You can very quickly drown in data when building a supply chain plan. We’ve discussed why S&OP shouldn’t be that complicated.
In the end, there are really only three data elements to focus on.
1. Independent Demand
You are typically managing many different forecasts in a sales and operations planning process. Some forms these take:
- production plans from Manufacturing
- purchase plans from Procurement
- distribution plans from Logistics
- projected orders from wholesales and distributors
Ultimately though you can (and actually should) build your master supply chain plan from one forecast: the independent demand forecast for the final customer.
Fulfilling this demand is the main goal of an organization. It should drive the entire process.
2. Cycle Times
You now take this independent demand forecast and work backwards based on cycle times. Let’s look at a simple operation. You have a manufacturing facility that delivers direct to the end customer.
Of course there are distribution centers, wholesales and retailers in between, but let’s keep things simple for now.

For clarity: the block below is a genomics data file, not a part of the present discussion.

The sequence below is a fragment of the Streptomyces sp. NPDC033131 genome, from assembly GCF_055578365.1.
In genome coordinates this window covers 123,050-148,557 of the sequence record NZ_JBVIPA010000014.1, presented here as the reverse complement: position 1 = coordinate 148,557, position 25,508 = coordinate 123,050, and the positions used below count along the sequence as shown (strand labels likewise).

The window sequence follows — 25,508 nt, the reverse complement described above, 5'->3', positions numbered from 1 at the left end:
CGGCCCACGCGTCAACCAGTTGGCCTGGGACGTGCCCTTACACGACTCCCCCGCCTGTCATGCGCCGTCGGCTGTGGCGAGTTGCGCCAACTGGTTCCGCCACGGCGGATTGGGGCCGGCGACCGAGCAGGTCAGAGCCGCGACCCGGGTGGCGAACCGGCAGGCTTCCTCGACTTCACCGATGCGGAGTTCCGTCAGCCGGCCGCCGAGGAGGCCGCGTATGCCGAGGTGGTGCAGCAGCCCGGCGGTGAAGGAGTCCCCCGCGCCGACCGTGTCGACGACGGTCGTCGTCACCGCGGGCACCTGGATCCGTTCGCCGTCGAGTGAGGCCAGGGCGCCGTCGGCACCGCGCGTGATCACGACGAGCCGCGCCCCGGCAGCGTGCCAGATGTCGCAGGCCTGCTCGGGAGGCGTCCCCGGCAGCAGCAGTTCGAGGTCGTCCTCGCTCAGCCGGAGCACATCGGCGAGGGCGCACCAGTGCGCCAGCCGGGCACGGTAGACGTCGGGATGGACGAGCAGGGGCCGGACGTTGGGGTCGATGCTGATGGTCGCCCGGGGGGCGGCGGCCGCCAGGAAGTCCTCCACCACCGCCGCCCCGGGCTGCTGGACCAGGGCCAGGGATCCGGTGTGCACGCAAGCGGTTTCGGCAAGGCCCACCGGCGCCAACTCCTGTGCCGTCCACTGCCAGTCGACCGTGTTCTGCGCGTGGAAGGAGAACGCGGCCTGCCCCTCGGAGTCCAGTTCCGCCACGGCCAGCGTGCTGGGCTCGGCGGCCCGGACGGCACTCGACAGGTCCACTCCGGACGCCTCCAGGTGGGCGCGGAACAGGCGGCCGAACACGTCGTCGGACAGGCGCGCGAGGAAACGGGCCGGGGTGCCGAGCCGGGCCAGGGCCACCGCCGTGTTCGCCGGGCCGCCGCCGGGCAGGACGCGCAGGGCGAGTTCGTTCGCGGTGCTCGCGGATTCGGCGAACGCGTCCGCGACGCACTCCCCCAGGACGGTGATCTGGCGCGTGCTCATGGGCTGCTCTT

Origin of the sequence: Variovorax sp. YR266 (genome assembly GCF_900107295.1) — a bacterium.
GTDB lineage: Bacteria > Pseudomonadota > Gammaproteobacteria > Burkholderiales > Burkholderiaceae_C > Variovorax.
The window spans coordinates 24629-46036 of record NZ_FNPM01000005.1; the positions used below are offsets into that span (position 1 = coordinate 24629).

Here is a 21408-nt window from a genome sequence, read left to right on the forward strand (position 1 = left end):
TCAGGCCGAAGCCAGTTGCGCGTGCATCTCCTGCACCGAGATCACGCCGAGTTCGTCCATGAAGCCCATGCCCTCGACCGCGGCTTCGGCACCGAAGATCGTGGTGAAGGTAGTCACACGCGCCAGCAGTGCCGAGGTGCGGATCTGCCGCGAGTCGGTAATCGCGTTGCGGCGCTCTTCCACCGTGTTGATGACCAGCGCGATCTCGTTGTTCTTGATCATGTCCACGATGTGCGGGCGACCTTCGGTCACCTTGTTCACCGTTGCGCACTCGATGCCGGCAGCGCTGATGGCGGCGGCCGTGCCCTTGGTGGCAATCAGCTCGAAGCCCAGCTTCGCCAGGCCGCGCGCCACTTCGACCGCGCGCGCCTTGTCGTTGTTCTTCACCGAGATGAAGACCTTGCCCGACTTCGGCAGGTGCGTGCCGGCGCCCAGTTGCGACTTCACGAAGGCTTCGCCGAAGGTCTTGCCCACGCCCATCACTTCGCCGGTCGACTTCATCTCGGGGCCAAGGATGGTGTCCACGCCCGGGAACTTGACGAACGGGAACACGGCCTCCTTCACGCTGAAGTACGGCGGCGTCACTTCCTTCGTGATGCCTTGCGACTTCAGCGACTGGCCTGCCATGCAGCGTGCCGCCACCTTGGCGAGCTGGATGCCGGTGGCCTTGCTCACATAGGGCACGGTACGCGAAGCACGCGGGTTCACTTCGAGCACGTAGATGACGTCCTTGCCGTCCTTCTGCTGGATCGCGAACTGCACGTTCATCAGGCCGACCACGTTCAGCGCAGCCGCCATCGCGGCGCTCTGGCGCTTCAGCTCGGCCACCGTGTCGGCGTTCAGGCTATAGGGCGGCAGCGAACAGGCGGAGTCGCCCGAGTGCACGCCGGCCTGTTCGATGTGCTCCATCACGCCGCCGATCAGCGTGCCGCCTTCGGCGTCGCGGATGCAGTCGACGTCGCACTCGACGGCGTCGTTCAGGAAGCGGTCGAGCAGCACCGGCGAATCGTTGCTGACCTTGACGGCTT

And let’s further simplify this by assuming that the farthest visibility we have is the retailer. Meaning, we don’t know what the actual buying pattern is of the retailer’s customers. (Not ideal, but not uncommon.)
So, in this case the retailer is the end customer.
Now let’s say the manufacturing and shipping time from the plant to the retailer is 30 days. This means that the production forecast will match the independent demand forecast but slid back 30 days. Pretty simple.
3. Target Inventory Levels
Now that’s assuming life is predictable. But it isn’t.
There is always some level of variability. And thus you keep inventory of raw materials, works-in-progress and finished goods at various nodes in the supply chain.
You then calculate what the appropriate level this inventory should be.
That’s All You Need
Continuing from the same example above, here are the guiding principles the plant will use to build its production plan:
- The manufacturing of product needs to start 30 days before it is required by the retailer (cycle time).
- The plant needs to produce enough to fulfill the demand of the retailer (independent demand).
- Additionally, the plant needs to produce enough to ensure that inventory levels are maintained at the determined target (target inventory levels).
So, with these three data points you’ve determined what the plant should produce and when.
You can then repeat this process to build the plan for all the other interim supply chain nodes and processes (like procurement, distribution, wholesalers, multi-stage manufacturing).
And you get your supply chain plan.
Understandably, some supply chains aren’t as simple. But if you start with these, it’ll be very easy to layer on other data elements if absolutely necessary.
image: © istockphoto.com/ShyMan